My quest for the perfect salsa began at our local Mexican joint, Montezuma Restaurant. The salsa there is PERFECT, and we even have a little nickname for it - "Life Blood." If I get sick with a cold, I go to Montezuma. I swear the stuff has healing properties. It energizes and refreshes as well as satisfies the deepest longings of my soul. Can you tell how much I like it?
I have been growing tomatoes, garlic, onions, jalapenos, and cilantro in my garden for several years now, all in hopes of one day mastering the secret to the "Life Blood" that is Monezuma's salsa. After years of toil and strife, mixing and matching, planting and harvesting, I believe I have it as close as I will ever get. Here is my recipe for restaurant style salsa like the kind found at Montezuma Restaurant in Gettysburg, PA.
- 12-14 medium tomatoes (Variety isn't crucial as you will adjust for acidity and sweetness with other flavors. They may use Roma's, but I have used Early Girl, Jet Star, Beefsteak, and Big Boy.)
- 2 limes, 1 halved, 1 quartered
- 1 bunch of cilantro (whatever your grocery store typically sells as a "bunch"), cut into thirds
- 1-2 jalapenos, depending on how spicy you like it, halved
- 1-2 cloves garlic, depending on how many vampires you have to fend off, halved
- 1 medium yellow onion, quartered
- Sugar or Agave nectar
- Small food processor - small batches are the key to getting the taste exactly right
- Stock pot for boiling the tomatoes
- A slotted spoon to fetch the tomatoes out of boiling water
- Large bowl for the tomatoes to cool in
- Large bowl to mix the small batches of salsa
- Funnel, ladle, and a chopstick or drinking straw (I promise this will make sense)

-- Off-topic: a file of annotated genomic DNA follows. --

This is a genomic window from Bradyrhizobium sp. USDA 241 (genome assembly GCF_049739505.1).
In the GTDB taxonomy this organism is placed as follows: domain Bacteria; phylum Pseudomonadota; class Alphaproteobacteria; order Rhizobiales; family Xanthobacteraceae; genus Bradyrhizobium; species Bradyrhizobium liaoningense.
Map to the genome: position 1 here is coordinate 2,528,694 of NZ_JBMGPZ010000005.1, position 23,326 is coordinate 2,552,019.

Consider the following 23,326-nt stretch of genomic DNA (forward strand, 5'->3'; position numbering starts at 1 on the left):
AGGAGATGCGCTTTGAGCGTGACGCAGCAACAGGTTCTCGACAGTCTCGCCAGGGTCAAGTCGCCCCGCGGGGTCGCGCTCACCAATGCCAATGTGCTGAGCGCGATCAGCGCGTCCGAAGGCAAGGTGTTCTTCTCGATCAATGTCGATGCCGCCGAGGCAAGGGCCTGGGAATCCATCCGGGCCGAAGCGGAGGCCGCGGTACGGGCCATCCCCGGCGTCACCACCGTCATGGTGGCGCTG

- Various jars for refrigerated storage (we reuse old spaghetti sauce, pickle, and jelly jars)
Preparing the Tomatoes
Fill your stock pot about half full of hot water. Add a pinch or two of salt to get the water boiling faster. Rinse off your tomatoes. When water comes to a rolling boil, add about half of the tomatoes.
Fetch the split tomatoes out of the boiling water, and set them aside in one of your large bowls to cool for at least an hour or until you can handle them without burning your hands. Repeat as necessary.
"If you try to use canned plum tomatoes from the grocery store, we can't be friends anymore." - The Real Matt Daddy
Making The "Life Blood"
Wash and cut up all of your other ingredients ahead of time so that you can easily grab what you need. Your hands will be full of tomato juice in a minute, and that will not be a good time to be cutting.
This process is sort of messy, but it is necessary to make small batches so that you can adjust the flavors as needed. I start by adding the following to the food processor:
- 2 tomatoes, peeled and stem area cut off (This is why we boiled the tomatoes. Skinning them is much easier this way. I just let the cut off skins fall back into the large bowl of cooled, split tomatoes.)
- 1/4 of an onion
- juice from half a lime
- 1/2 clove of garlic
- 1/3 bunch of cilantro
- 1 tsp. salt
- 1 tsp. sugar (or 3/4 tsp of Agave nectar)
- 1/2 tsp. cumin
- 1/2 tsp. paprika
- 1/2 jalapeno (Yes, with the seeds you wimp!)
Once you have all of this in the food processor, pulse on "low" a few times to start blending. Add two more tomatoes. Pulse on "low" a few more times, then switch to "hi" for a few more times, and then run on low for about 10 seconds until all of the big chunks are gone. (Note: This will NOT work in a blender. The speed of the blades is too fast, and it gets all frothy, trust me.)
Pour this batch into your other large bowl.
Taste this batch WITH A CHIP, and use the following as a guide for making the next batch:
- Too SPICY - No jalapeno for the next batch
- Too SWEET - No sugar (or less sugar)
- Too ACIDIC (tangy or sour) - Only use 1/4 lime next batch or add more cumin/paprika/sugar
- Too EARTHY - Use less cumin/paprika
- Too GARLICKY - Skip the garlic on the next batch
- Too ONIONY - This almost never happens, but you could use less onion
- Too CILANTRO-Y - NOT POSSIBLE!!!
Once you have used all of your tomatoes (this recipe should make three small batches), stir together all three batches in the large bowl. Use the ladle to scoop your salsa into the jars via the funnel.
If there are flow problems with the funnel, use the chopstick or drinking straw to help things along.
Use any leftover lime wedges for the Coronas you will drink while eating your salsa and chips. Enjoy!